Member since 12 Dec 2012
Total posts 295
Originally Posted by GregXL
The Qantas timetable shows 747s on all the current routes (Johannesburg, Santiago and Tokyo) plus Vancouver for the 2020 northern summer seasonals, yet the next 747 retirement is in February, reducing the fleet to just 5. Keeping capacity on Tokyo for the Olympics would seem likely, so I'd expect changes on Johannesburg and Santiago soon.
Santiago is going from 4 weekly 747 to daily 787 from late June.
The 3 weekly YVR seasonal requires 1 aircraft.
With the current timetable, HND requires 2 aircraft. The SCL and JNB flights tag aircraft in/out with HND.
They can adjust the flight times for HND, and free up an aircraft, but Qantas is hesitant to do that. They've flown Sydney-Tokyo overnight both directions and parked the aircraft in Japan all day for as long as I can remember.
There are now 11 787-9s in the Qantas fleet, with 3 more due to arrive in the 2nd half of 2020. Are they still planning to get rid of all the 747s by the end of 2020?
Maybe they'll end up transferring the 3 787-8s JQ has been talking about getting rid of to QF mainline, refitting them to the QF 787-9 seating, and use all 3 on the SYD-TYO route (2 for HND with current timings and 1 to NRT with a more 'normal' 90 min turn around).
Member since 19 Apr 2012
Total posts 731
I agree on the logic of that plan. The 788 is cheaprer than another three 789s and may be optimised for regional as well as domestic Oz routes. Also Qantas like overnight flights as they enable connections at each end and sitting in Haneda all day isn't hugely different to sitting in Sydney Melbourne overnight. There may also be other logistical advantages. The Qantas long hall fleet seems to be settling down to 787s to replace 747s and A330s. The 788s will replace the A332s and the 78-10s the A333s over the next 5 years. The lower priced purchase rights on 50 787s make that a no-brainer. The A350-1000 will replace the A380s in the longer term (10 years) as well the the long distance non-stops to Europe and East Coast US.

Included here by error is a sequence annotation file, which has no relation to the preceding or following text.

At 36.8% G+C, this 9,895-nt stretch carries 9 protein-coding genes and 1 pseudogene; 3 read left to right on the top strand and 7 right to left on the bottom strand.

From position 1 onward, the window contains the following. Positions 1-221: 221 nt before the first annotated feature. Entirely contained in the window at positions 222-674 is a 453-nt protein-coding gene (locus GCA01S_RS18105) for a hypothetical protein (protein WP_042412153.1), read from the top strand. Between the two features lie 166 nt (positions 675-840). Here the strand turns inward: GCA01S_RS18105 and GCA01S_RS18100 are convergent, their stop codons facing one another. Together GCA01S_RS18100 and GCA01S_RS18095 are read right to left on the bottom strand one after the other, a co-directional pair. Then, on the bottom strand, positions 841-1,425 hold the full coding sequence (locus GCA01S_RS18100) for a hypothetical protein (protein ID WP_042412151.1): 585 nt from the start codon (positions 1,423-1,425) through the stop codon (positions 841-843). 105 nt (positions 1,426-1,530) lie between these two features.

Qantas - Qantas Frequent Flyer
Member since 26 May 2014
Total posts 318
Originally Posted by Himeno
The 3 787-8s are an interesting possible addition. I had heard some time ago that the JQ fleet was under utilised, so maybe it fits the argument that they held onto them for this long.
QF can only get more HND slots if Japan releases more slots, and assigns them to Australia, or VA gives up and pulls out.
There has been 3 HND international slot releases since the airport started taking long haul flights again for a total of 296 daily international slot pairs once the new slots become active next year (some of which existed as "scheduled charter" flights to Korea, China and Taiwan prior to the international expansion). Not all have been taken up. Of those 296 slots, Australia has been assigned 6.
It's more likely that VA gives up the Japan route in ~2 years then MILT assigning any slots to Australia before 2025.
If QF were to take on the 3 JQ 788s and refit them to a comparable QF 789 fit out, adjusting for the shorter aircraft, the QF 788s would have something close to 30J 21W 126Y.
Having 2 SYD-TYO (QF21/22 SYD-NRT, QF25/26 SYD-HND), using the 3 788s with such a fit out would be slight premium increase and slight economy decrease compared to the single 747 (+2J +6W -18Y). (or +26J +20W +62Y vs single 744 if they used 2x 789 and sent the 788 elsewhere like HKG)
They will need the three 788s to cover for joburg as well. More work for the Dresden fit-out centre. I suspect the 788s will be for regional and so not have PE. Maybe 250-270 seats.
Originally Posted by patrickk
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Qantas flights to Vancouver after Boeing 747 are retired
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